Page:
Topology prediction for helical transmembrane proteins at 86% accuracy

Rost, Burkhard; Fariselli, Piero & Casadio, Rita

Protein Science, 1996, 5, 1704-1718.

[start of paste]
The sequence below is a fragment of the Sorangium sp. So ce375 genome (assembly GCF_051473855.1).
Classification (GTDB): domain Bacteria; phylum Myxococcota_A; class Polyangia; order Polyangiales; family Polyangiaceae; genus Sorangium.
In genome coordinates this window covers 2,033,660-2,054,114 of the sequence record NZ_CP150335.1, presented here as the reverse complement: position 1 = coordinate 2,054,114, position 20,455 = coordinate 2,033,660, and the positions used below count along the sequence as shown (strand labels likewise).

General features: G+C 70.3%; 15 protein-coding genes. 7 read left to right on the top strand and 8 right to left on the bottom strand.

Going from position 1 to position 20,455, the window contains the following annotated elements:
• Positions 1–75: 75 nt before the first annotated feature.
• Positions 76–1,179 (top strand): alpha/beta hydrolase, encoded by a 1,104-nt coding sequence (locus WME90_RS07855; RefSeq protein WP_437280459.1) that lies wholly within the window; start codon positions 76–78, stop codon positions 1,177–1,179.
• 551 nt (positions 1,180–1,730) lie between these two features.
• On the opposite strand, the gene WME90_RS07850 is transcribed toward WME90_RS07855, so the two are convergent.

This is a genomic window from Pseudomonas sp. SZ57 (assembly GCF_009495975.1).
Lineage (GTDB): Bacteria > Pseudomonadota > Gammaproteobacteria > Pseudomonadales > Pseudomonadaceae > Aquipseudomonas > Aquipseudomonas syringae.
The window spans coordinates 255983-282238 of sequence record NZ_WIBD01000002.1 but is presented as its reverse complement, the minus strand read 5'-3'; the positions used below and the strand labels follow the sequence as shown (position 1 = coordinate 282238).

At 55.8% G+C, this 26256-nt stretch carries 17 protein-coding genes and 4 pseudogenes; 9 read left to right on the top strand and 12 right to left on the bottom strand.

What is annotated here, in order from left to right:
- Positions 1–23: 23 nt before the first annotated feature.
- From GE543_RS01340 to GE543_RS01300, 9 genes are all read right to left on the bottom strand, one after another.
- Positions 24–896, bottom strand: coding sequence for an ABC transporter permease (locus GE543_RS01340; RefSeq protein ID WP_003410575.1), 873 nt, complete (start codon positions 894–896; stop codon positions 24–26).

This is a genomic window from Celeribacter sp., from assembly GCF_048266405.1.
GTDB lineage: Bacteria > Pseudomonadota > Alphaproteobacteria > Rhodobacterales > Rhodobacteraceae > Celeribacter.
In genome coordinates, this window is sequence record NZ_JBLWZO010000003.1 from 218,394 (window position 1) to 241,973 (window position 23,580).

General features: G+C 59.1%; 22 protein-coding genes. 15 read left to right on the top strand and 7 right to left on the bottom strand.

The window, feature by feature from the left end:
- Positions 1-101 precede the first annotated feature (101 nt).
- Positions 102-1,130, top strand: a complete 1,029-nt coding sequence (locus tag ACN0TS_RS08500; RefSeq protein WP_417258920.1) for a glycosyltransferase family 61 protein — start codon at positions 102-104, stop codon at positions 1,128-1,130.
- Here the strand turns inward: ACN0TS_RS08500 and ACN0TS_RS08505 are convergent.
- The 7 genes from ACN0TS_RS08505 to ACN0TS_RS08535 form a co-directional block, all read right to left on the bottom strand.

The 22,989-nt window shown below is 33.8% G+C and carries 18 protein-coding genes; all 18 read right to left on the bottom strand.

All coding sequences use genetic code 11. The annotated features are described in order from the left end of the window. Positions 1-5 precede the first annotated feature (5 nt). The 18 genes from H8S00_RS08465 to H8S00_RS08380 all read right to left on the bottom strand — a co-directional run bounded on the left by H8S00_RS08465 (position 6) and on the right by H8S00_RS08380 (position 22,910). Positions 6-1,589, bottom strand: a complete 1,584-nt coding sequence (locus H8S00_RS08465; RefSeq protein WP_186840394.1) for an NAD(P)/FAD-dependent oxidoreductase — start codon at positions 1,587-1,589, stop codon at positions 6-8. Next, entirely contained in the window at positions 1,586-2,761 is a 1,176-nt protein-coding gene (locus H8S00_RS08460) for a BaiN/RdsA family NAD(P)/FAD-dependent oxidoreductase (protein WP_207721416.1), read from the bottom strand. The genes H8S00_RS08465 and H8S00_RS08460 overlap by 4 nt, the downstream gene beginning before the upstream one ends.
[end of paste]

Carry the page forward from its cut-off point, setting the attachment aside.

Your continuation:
Previously, we introduced a neural network system predicting locations of transmembrane helices based on evolutionary profiles (PHDhtm (Rost et al., 1995) . Here, we describe an improvement and an extension of that system. The improvement is achieved by a dynamic programming-like algorithm that optimises helices compatible with the neural network output. The extension is the prediction of topology (orientation of first loop region with respect to membrane) by applying the observation that positively charged residues are more abundant in extra-cytoplasmic regions to the refined prediction of all transmembrane helices. Furthermore, we introduce a method to reduce the number of false positives, i.e., proteins falsely predicted with membrane helices. The evaluation of prediction accuracy is based on a cross-validation and a double-blind test set (in total 131 proteins). The final method appears to be more accurate than other methods published. (1) For almost 89% (+/- 3%) of the test proteins all transmembrane helices are predicted correctly. (2) For more than 86% (+/- 3%) of the proteins topology is predicted correctly. (3) We define reliability indices which correlate with prediction accuracy: for one half of the proteins segment accuracy rises to 98%; and for two-thirds accuracy of topology prediction is 95%. (4) The rate of proteins for which transmembrane helices are predicted falsely is below 2% (+/- 2%). Finally, the method is applied to 1616 sequences of Haemophilus influenzae. We predict 19% of the genome sequences to contain one or more transmembrane helices. This appears to be lower than what we predicted previously for the yeast VIII chromosome (about 25%).